A Randomized Clinical Trial of Pediatric Lumbar Puncture Success Using The Compass, a Compact Quantitative Pressure Transducer

Focus: 

To test if a pressure transducing device increases the success of lumbar puncture

Anticipated Impact: 

Greater success in lumbar punctures

Abstract: 

Lumbar punctures (LPs) to extract a sample of cerebrospinal fluid (CSF) are necessary to diagnose meningitis, neurological diseases, and some cancers. They are common pediatric emergency department procedures that frequently require repeated attempts or are only partially successful. Measuring CSF pressure during LP is recommended but rarely done, due to limitations of current technology. The Compass is a new, inexpensive, and disposable medical device specifically designed for use during LPs. A randomized clinical trial will compare the Compass against standard care and document time to successfully collect sample, physician satisfaction, and complications. Positive results will improve patient care, decrease costs due to inconclusive results, and help attract investment capital or strategic partnerships to develop the market for the Compass. Mirador Biomedical, a start-up medical device company, is collaborating.

Collaborating organizations: Mirador Biomedical, Inc.

Lumbar Puncture

Grant Update

Principal Investigator:
Julie Brown
Grantee Organization:
Seattle Children's Research Institute
Grant Title:
A Randomized Clinical Trial of Pediatric Lumbar Puncture Success Using The Compass, a Compact Quantitative Pressure Transducer
Grant Cohort and Year:
2010 First Round Commercialization (03)
Grant Period:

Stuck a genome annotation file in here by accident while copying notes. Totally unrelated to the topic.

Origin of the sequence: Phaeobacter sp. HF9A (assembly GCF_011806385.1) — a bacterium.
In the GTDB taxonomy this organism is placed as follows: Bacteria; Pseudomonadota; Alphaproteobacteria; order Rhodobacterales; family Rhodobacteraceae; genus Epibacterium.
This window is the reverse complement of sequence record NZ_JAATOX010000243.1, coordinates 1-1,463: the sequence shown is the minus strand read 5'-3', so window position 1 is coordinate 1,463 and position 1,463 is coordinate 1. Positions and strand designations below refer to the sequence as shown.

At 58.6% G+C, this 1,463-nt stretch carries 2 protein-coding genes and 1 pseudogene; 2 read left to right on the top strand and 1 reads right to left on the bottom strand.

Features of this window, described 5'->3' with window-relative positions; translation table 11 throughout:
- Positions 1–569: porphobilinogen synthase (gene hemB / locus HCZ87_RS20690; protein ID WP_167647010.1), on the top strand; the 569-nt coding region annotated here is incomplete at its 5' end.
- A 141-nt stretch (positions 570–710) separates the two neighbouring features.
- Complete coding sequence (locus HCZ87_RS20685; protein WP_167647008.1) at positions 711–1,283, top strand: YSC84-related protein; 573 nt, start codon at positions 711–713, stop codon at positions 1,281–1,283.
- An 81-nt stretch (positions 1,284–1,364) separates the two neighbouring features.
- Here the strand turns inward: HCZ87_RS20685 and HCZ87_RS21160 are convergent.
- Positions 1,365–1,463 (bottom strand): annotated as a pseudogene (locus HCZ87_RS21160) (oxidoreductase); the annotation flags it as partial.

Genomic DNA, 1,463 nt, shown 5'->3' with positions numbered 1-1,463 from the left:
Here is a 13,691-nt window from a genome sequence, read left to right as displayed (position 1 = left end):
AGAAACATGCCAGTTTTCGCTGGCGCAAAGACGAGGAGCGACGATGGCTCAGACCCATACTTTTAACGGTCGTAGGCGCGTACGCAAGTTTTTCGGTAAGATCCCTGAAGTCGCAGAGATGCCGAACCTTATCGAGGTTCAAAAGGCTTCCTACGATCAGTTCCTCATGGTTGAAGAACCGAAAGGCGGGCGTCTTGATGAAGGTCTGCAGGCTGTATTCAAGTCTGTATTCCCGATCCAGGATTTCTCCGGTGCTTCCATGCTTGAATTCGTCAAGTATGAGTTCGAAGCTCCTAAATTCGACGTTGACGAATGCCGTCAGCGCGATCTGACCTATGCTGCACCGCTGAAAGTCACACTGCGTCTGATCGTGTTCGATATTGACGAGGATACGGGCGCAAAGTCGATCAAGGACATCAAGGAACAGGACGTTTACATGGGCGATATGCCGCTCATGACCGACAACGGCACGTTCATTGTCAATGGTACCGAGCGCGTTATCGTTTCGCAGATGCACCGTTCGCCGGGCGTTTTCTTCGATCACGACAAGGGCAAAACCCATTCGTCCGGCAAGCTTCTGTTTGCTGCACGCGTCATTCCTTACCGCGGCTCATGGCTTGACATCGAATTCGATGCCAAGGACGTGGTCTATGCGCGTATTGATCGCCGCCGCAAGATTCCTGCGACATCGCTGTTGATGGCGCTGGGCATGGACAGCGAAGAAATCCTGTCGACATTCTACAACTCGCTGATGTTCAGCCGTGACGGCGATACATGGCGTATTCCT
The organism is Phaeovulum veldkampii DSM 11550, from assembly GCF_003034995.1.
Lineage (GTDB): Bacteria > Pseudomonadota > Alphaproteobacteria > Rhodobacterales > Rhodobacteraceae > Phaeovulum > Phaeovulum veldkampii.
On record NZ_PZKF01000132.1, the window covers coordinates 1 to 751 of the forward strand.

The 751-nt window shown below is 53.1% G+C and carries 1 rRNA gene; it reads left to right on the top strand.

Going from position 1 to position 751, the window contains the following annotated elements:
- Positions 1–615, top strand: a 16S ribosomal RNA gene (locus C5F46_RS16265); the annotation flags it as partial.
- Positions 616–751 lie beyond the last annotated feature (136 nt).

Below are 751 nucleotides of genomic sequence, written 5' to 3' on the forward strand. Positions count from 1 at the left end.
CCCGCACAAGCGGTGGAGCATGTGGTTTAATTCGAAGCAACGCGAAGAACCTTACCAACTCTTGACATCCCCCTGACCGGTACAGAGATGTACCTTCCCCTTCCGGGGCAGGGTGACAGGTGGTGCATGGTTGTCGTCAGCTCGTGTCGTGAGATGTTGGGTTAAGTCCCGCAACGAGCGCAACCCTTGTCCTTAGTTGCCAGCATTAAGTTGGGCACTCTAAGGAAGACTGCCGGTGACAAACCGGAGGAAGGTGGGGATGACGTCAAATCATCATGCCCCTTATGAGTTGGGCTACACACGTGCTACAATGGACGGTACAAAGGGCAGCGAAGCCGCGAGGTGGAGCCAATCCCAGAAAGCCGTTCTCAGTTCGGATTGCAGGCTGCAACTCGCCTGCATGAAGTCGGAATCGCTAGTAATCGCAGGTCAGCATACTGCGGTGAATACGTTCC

09/08/2010 - 09/07/2013 (Completed)
Grant Amount:
$147,033
To date, study enrollment is complete and 61 patients have been enrolled, with 60 patients completing all study procedures. Data analysis is actively underway. Unadjusted chi2 analysis results indicate that using the Compass during the needle advancement portion of the LP procedure resulted in no significant increase in success in obtaining CSF on any attempt; obtaining CSF on first attempt; or obtaining CSF for cell count and culture when using the Compass during the LP, compared to standard LP technique. There was no reduction in number of attempts. When adjusting for patient age, race, gender, and provider experience in generalized linear regression models, there is similarly no significant increase in obtaining CSF on any attempt; obtaining CSF on first attempt; or obtaining CSF for cell count culture. We will submit an abstract for the 2014 Pediatric Academic Societies meeting which includes these results. Further analysis and presentation of these results is ongoing. It is worth noting that while the Compass device is not currently being used at our hospital DURING needle insertion, as a means of determining CSF space entry, after training on the device, our providers preferred it to water column manometry for measuring CSF pressure AFTER CSF was flowing. For this reason, the Compass device is now in routine use in our Emergency Department as well as many other areas throughout the hospital.

Impact in Washington

Location of LSDF Grantee
Locations of Collaborations/Areas of Impact
Seattle

Legislative Districts:
11, 34, 36, 37, 43, 46

Health Impacts

Lumbar Puncture